Tips For Beating The Heat On A Hot Day In A Security Post

Posted on: 13 August 2018

Security officers need to work in all sorts of weather conditions, but a hot day is often the worst. The fact that you're wearing a considerable amount of heavy gear, including a tactical vest, and may be stationed in a small and hot security post can definitely make you feel uncomfortable. Staying hydrated is important for security jobs in hot weather, but water alone may not be enough to keep you feeling comfortable. You don't want to get sick from too much heat; and, you do not want to lower your defenses and be unable to fulfill your duties. Here are some tips for beating the heat in a hot security post.

Use A Fan

A fan might not cool the air around you, but the fact that it will circulate the air makes it an asset in a hot security post. If your company allows fans, plan to set one up. However, if there's no power outlet in the booth, which may be the case if it's very rudimentary location, you may need a different idea. One simple solution is to run a USB fan off a USB power pack. Both devices are small and portable, so they're easy to carry to and from the booth at the start and end of your shift — and they also won't look unprofessional. Charge up the power pack before you go to work and its battery will likely last throughout your shift.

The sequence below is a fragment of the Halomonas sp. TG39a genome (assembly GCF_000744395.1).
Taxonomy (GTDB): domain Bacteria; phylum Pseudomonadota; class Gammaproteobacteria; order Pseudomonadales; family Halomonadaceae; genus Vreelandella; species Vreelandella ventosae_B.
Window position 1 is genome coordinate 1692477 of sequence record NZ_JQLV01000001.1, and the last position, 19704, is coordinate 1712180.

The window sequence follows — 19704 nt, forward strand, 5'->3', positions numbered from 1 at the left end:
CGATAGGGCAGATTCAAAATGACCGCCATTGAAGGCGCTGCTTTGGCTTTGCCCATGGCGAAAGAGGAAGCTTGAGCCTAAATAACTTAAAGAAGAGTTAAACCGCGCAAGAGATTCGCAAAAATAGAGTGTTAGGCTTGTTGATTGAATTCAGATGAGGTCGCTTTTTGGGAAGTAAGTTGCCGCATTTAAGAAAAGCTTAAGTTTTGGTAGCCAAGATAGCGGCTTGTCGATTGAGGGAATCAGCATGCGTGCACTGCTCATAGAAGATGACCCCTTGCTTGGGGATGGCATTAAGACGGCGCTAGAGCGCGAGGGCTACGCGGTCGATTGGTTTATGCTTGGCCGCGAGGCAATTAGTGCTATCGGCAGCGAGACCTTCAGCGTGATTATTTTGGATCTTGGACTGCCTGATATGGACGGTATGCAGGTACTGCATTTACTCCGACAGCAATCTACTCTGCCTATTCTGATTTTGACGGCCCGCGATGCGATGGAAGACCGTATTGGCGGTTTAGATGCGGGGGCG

Wear A Cooling Bandanna

Unless your supervisor specifically advises you not to wear one, a cooling bandanna can make a big difference in your efforts to stay cool in a hot security post. This is a device that you place in the freezer before your shift and then drape around your neck to lower your body temperature. If possible, choose one that is black or navy blue so that it blends in with your security uniform. Depending on how often you deal with members of the public, you may also want to slip it off when someone approaches the post on foot or in a car. If you visit a lunchroom for your break, you can place the bandanna in the freezer to recool it.

Consider A Shady Spot

There may be circumstances in which your security post is situated in the full sun at certain times of the day. While leaving the post may be forbidden, you may be able to take a few steps away to stand in the shade. As long as you're just a few paces from the post and can easily return to it when a motorist approaches, for example, and you've cleared this behavior with your supervisor, this can be an effective way to stay cool.